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London Central Mosque

London, Westminster

Exterior of London Central Mosque

Sector: Cultural, Interiors
Project value: £6.5million
Project stage: Complete

In 1969 Sir Frederick Gibberd won an open international competition for  the design of London Central Mosque, also known as Regent Park Mosque and the Islamic Cultural Centre. As one of the London’s largest mosques at the time Sir Frederick Gibberd was acutely aware that this was arguably an important piece of both civic and religious architecture. 

London Central Mosque occupies a prominent position within London and has a prominent eye catching golden dome. The mosque sits on 2.3 acre site adjacent to Hanover Gate in Regent’s Park. Following fundraising, construction began in 1974 and was completed in 1977 at a cost of £6.5million.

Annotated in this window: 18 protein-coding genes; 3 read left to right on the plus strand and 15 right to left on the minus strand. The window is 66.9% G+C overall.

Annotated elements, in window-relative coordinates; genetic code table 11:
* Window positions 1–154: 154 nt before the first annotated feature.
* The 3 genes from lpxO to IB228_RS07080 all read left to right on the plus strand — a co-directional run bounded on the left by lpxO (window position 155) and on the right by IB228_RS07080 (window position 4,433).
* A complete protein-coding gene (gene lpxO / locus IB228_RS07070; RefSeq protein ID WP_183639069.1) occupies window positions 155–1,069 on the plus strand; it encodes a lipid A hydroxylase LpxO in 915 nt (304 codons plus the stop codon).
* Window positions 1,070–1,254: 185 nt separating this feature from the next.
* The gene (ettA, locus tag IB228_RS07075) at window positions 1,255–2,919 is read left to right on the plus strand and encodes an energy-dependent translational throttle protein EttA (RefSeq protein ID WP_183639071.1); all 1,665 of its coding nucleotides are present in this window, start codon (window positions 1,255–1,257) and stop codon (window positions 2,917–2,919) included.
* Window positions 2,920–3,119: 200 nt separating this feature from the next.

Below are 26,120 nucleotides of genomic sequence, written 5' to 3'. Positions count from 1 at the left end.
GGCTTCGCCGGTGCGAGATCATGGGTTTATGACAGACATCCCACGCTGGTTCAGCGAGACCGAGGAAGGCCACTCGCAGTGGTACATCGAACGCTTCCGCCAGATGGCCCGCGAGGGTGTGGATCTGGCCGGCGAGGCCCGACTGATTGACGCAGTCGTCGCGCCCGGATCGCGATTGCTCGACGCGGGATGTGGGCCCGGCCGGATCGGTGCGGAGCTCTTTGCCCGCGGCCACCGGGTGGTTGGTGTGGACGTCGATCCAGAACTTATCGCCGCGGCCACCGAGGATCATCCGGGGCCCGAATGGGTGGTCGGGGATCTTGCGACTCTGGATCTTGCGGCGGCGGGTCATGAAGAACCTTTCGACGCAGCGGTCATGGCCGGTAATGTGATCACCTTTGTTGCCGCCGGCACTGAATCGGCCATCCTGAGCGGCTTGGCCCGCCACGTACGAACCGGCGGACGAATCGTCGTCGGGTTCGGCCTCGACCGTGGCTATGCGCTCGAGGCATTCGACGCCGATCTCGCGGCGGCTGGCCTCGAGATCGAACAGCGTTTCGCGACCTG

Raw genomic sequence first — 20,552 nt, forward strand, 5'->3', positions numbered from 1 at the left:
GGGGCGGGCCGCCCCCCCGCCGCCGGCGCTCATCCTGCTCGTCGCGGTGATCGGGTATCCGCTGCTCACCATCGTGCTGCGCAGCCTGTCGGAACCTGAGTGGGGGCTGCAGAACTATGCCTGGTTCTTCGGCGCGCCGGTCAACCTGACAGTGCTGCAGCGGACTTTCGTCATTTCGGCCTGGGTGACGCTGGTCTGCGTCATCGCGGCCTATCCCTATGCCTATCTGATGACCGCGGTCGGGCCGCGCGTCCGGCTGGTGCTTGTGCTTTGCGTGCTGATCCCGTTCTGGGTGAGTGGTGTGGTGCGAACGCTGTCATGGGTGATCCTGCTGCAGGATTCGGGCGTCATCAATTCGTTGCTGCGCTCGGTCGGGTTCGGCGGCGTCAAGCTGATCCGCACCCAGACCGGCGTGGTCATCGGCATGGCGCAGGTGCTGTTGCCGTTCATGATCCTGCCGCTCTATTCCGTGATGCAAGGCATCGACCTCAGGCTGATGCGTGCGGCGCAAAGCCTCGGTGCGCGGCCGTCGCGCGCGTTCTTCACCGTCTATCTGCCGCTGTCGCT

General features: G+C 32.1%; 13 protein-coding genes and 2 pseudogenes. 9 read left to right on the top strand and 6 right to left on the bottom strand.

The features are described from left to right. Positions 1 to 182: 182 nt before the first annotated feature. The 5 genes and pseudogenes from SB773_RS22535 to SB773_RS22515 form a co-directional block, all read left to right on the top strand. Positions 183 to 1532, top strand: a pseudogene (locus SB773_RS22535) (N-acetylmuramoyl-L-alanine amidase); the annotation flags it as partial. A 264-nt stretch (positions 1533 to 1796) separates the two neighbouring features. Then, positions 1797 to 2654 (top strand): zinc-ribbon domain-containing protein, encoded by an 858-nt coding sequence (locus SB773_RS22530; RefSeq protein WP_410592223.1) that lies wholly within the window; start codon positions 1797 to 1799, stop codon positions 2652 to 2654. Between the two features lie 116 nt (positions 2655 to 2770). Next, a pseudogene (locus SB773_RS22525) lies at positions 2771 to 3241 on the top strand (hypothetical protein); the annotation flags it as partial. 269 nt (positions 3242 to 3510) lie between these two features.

The success of this eclectic design by Sir Frederick Gibberd is rooted in its simplicity.  The design of the Main Mosque Building Complex can be divided into two elements. The main building consists of two prayer halls, the main hall is large enough to accommodate almost five thousand worshippers and a separate space for women to pray on a balcony that overlooks the main prayer hall, these spaces are housed under the striking gold dome. The second element is the three storey wings which accommodate the entrance hall, library, reading room, administration areas and a minaret.

The interior of the golden dome is decorated with traditional Islamic shapes, the interior of the mosque has minimal furnishings, and together with the cavernous spaces this creates a meditative atmosphere for prayer.